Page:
A very pretty custom in Japan is the praying and speaking to the dead parents. Long after the death of good parents, their children will talk and pray to them, and a peculiarity is that they do not pray for blessings on themselves, but they themselves bless the departed ones, for it is said that the prayers and blessings of the living affect the new life of the dead to this world. One can, therefore, see how desirable it is to have the love of one’s children, so that for peace in the hereafter they may have their blessings.
The Japanese religion exacts that no man may be very wealthy and his relatives poor, and teaches that it is more blessed to be old than young—two very beautiful things. Is it not refreshing to find one spot on earth where age has no terror to the young; where the young gladly look forward to even extreme old age? There is no such thing as dread of old age in Japan. And I wonder if in America we might not rob age, old age, of its horror if we honored it more? Is it not better to ever believe, as do the people of Japan, that the old are ever the best?


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People Mentioned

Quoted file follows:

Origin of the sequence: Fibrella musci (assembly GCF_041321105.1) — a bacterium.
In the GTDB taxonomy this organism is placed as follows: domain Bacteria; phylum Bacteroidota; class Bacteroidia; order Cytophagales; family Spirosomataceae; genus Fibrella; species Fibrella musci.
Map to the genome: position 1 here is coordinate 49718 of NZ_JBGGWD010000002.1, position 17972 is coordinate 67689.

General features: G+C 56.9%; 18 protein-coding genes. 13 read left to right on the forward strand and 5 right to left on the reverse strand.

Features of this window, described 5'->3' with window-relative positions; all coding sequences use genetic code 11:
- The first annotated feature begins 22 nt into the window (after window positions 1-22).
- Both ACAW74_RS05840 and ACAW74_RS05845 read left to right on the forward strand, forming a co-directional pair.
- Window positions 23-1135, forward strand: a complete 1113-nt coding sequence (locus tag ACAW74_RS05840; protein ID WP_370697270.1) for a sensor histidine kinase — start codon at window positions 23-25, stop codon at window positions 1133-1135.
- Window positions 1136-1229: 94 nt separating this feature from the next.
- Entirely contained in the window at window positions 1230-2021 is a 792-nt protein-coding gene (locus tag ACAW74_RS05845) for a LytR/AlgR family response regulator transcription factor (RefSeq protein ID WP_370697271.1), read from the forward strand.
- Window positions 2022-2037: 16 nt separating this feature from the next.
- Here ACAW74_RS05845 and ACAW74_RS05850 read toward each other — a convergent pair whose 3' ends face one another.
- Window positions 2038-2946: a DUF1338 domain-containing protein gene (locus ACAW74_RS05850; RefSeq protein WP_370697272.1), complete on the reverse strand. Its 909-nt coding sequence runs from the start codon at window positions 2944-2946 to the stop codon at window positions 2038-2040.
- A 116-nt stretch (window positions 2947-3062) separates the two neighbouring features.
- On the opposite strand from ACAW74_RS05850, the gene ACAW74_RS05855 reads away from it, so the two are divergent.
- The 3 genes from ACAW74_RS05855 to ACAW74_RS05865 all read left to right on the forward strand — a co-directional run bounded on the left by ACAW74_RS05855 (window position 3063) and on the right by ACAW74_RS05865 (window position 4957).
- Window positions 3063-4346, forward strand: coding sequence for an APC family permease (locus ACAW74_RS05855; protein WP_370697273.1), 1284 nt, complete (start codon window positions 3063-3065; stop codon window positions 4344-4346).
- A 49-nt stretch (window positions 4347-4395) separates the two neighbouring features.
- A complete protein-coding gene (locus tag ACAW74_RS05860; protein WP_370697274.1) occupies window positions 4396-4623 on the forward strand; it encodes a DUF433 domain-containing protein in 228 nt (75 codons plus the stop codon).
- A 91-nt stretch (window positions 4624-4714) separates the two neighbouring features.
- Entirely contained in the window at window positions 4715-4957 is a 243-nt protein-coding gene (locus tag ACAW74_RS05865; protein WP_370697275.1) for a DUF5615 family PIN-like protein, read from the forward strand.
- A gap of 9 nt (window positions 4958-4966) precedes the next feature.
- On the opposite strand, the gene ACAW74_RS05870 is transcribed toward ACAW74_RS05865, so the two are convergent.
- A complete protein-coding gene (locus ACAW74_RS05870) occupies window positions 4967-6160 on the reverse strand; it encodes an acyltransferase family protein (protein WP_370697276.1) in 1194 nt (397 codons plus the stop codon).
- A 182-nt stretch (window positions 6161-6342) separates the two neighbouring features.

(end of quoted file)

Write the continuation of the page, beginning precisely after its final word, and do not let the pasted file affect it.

Jean Lee Cole

Jean Lee Cole is Senior Consultant on The Winnifred Eaton Archive, author of The Literary Voices of Winnifred Eaton: Redefining Ethnicity and Authenticity (2002), co-editor of A Japanese Nightingale and Madame Butterfly: Two Orientalist Texts (2002, with Maureen Honey), and editor of the original Winnifred Eaton Digital Archive (2004). She is Professor of English at Loyola University Maryland.

Greg Murray

Greg Murray is the Director of Digital Initiatives at Princeton Theological and has a MA in Literature and Religion from University of Virginia. He assisted in the development of the original Winnifred Eaton Digital Archive created by Jean Lee Cole.

Ethan Gruber

Ethan Gruber is the Director of Data Science at the American Numismatic Society and has an M.A. in Art and Architectural History from University of Virginia. He assisted in the development of the original Winnifred Eaton Digital Archive created by Jean Lee Cole.